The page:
Unbeknownst to the Prussian or French player, only the umpire, the Prussians have another corps matching to their aide (good old Moltke and Prussian doctrine of marching to the sound of the guns copied from the French). The umpire, each phase or turn dices from turn 4 or so onwards (as the Prussians should begin to be mauled if the French know what they are about), to see if the Prussian corps will arrive the following phase or turn. The first time this dice is rolled a 6 is needed. Then for each successive turn, you minus 1 to the chance of the additional Prussian corps arriving.

    Keep rolling until it arrives.

    When it does arrive, roll 1D6 1-3 it arrives on the road one flank in the French deployment zone approaching the village 4-6 the opposite side. The turn it arrives it may conduct a turn as per the normal rules. The same turn the Prussian corps arrives, throw another D6. On anything but a 1 a French division that has been kept in reserve arrives to aid the struggling French corps already deployed. The French player may deploy this additional division anywhere they like within their deployment zone.

    This will make for a very interesting game.

    The French should be able to still contest one of the villages if they make a good fighting withdrawal to a defensive salient around the village on the side the Prussian corps didn’t common.

    The chief problem I see with FPW wargames in particular is that the French are able to deploy their Miltrailleuses up front with their infantry. In the imperial phase French artillery and Miltrailleuses were poorly used. Miltrailleuses were typically deployed with the artillery that typically deployed and opposed the Prussians at long ranges with pre-set fuse shells rather than impact fuses.

    This means one of the earliest machine gunsel was never utilised properly and had a limited impact on the war.

    I consistently see in AAR reports of the FPW, French victories. I believe this is because:

    a) games aren’t fought as part and therefore not generated from an overall campaign game that is being played out and;

    b) The scenarios are poorly designed but might be a result of;

    c) lack of man power resulting in the lack of availability of an umpire who is not simply an umpire but also the wargames God dictating and cleverly evolving a scenario as it is played out on the table top.

    Ok, that turned into a bit of a rant, apologies. Mind you this is better than my latest blog post… Oh well!

    Rhys

     

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    #5731
    Henry Hyde
    Participant

    That’s terrific, Rhys, thank you! Any chance you might be interested in writing an article for MWBG? 

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    #5733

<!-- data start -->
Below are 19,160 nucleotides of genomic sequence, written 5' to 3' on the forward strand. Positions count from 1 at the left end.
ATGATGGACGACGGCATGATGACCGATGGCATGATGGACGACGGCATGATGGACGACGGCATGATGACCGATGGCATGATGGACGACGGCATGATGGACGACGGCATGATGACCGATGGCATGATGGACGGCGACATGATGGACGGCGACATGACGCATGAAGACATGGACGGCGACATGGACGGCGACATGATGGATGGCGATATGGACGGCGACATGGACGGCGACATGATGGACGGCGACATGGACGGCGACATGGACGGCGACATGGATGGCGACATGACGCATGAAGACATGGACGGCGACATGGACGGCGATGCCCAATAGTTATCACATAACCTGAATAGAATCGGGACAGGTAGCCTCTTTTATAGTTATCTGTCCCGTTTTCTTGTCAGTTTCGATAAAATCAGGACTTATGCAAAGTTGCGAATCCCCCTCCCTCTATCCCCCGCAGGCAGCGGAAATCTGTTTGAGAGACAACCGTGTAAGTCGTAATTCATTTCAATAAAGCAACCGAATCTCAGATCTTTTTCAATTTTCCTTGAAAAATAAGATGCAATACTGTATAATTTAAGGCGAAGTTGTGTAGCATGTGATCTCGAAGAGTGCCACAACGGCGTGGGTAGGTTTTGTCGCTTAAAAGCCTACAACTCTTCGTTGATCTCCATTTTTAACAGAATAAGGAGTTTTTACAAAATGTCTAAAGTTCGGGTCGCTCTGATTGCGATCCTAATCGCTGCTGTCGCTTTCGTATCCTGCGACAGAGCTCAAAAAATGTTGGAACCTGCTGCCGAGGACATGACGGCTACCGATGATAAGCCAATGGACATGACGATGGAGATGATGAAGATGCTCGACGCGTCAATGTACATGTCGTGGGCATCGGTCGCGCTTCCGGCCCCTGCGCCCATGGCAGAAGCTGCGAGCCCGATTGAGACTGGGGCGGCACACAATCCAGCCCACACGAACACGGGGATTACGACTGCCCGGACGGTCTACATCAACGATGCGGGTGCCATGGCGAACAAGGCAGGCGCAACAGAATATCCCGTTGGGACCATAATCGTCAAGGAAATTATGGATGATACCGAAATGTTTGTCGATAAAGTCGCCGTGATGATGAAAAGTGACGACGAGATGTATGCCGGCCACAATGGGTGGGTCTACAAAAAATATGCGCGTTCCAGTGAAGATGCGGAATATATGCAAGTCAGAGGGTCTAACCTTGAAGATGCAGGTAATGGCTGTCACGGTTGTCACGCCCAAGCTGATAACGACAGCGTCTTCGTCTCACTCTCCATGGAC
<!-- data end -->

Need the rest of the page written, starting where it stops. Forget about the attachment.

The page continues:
Sparker
    Participant

    Dave Fielder at the HMS Sultan Wargames Club occasionally put on a FPW game in 6mil using Principles of War. Great games and informative.

    http://sparkerswargames.blogspot.com.au/
    'Blessed are the peacekeepers, for they shall need to be well 'ard'
    Matthew 5:9

    #5737

    Hi Henry,

    Absolutely, it would be a privilege. Drop me an email: [email protected]

    Hi Sparker – I remember playing PoW Napoleonics and enjoyed it very much out of the many sets we played at the club in my formative war gaming years as a teenager. However, as I recall, they still used multiple base battalions. I believe they are now also out of print.

    My focus has been on rules that are readily available.

    Rhys

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    #5760
    Patrice
    Participant

    The first time this dice is rolled a 6 is needed. Then for each successive turn, you minus 1 to the chance

    There is another optional rule for such situations, exactly the same but starting from 1 it is easier to keep track with:

    – at the end of the 1st game turn the action succeeds if the die rolls 1

    – at the end of the 2nd game turn the action succeeds if the die rolls 1 or 2

    – at the end of the 3rd game turn the action succeeds if the die rolls 1, 2, or 3

    – at the end of the 4th game turn the action succeeds if the die rolls 1, 2, 3, or 4

    – at the end of the 5th game turn the action succeeds if the die rolls 1, 2, 3, 4, or 5

    page 6 of this document: http://www.argad-bzh.fr/argad/pdfs/meteo-emoticon-dice-en.pdf

    • This reply was modified 7 years, 1 month ago by Patrice.

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    #5764

    Hi Patrice,

    I agree, that is a much easier and smoother way of doing it but my only problem with that is that there is a chance you will have two fresh Prussian corps on the table at the start of the game. One being directly in the flank of the French. Whilst I’m all for challenging games, it might be of limited enjoyment to the French player.

    Whereas if you only start rolling from between turn 4 to turn 6 for the arrival, the French get a few turns to make use of their wonderful Chassepot’s, with which the French infantry were superb shots. The starting Prussian corps gets mauled, the fresh Prussian corps then becomes the primary focus on the flank and the French are forced to urgently re-organise on the fresh division and even make desperate localised counter-attacks or stalling cavalry charges to buy time for their re-deployment. If this occurred, then it would be a true reflection of the events of 1870 and present the same challenges faced by the historical commanders for both players.